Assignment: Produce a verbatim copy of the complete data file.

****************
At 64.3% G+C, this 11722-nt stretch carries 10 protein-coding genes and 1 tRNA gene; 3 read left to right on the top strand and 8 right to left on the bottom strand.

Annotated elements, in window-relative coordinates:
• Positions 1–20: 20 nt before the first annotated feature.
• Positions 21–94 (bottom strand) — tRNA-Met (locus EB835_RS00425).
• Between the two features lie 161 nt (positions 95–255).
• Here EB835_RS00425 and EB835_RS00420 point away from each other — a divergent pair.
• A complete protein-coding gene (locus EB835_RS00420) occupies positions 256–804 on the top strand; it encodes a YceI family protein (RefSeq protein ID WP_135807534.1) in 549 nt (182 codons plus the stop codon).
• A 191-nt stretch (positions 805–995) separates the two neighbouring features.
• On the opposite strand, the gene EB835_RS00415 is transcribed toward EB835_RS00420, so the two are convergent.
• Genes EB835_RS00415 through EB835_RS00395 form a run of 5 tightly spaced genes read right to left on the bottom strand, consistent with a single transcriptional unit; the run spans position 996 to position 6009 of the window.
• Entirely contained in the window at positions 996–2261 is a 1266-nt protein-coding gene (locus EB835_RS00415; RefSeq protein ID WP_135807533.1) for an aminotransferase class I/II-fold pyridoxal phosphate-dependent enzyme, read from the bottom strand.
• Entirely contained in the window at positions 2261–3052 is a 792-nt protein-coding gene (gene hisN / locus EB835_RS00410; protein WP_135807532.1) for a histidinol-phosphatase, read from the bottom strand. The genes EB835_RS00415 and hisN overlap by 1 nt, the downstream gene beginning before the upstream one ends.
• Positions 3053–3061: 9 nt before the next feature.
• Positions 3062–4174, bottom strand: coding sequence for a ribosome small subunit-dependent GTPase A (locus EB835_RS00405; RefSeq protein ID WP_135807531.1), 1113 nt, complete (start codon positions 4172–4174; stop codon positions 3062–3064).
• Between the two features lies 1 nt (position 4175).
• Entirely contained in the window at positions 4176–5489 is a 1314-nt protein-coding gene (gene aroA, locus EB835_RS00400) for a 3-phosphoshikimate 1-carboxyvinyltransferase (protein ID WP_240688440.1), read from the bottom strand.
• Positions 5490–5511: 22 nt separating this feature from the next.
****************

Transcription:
At 64.3% G+C, this 11722-nt stretch carries 10 protein-coding genes and 1 tRNA gene; 3 read left to right on the top strand and 8 right to left on the bottom strand.

Annotated elements, in window-relative coordinates:
• Positions 1–20: 20 nt before the first annotated feature.
• Positions 21–94 (bottom strand) — tRNA-Met (locus EB835_RS00425).
• Between the two features lie 161 nt (positions 95–255).
• Here EB835_RS00425 and EB835_RS00420 point away from each other — a divergent pair.
• A complete protein-coding gene (locus EB835_RS00420) occupies positions 256–804 on the top strand; it encodes a YceI family protein (RefSeq protein ID WP_135807534.1) in 549 nt (182 codons plus the stop codon).
• A 191-nt stretch (positions 805–995) separates the two neighbouring features.
• On the opposite strand, the gene EB835_RS00415 is transcribed toward EB835_RS00420, so the two are convergent.
• Genes EB835_RS00415 through EB835_RS00395 form a run of 5 tightly spaced genes read right to left on the bottom strand, consistent with a single transcriptional unit; the run spans position 996 to position 6009 of the window.
• Entirely contained in the window at positions 996–2261 is a 1266-nt protein-coding gene (locus EB835_RS00415; RefSeq protein ID WP_135807533.1) for an aminotransferase class I/II-fold pyridoxal phosphate-dependent enzyme, read from the bottom strand.
• Entirely contained in the window at positions 2261–3052 is a 792-nt protein-coding gene (gene hisN / locus EB835_RS00410; protein WP_135807532.1) for a histidinol-phosphatase, read from the bottom strand. The genes EB835_RS00415 and hisN overlap by 1 nt, the downstream gene beginning before the upstream one ends.
• Positions 3053–3061: 9 nt before the next feature.
• Positions 3062–4174, bottom strand: coding sequence for a ribosome small subunit-dependent GTPase A (locus EB835_RS00405; RefSeq protein ID WP_135807531.1), 1113 nt, complete (start codon positions 4172–4174; stop codon positions 3062–3064).
• Between the two features lies 1 nt (position 4175).
• Entirely contained in the window at positions 4176–5489 is a 1314-nt protein-coding gene (gene aroA, locus EB835_RS00400) for a 3-phosphoshikimate 1-carboxyvinyltransferase (protein ID WP_240688440.1), read from the bottom strand.
• Positions 5490–5511: 22 nt separating this feature from the next.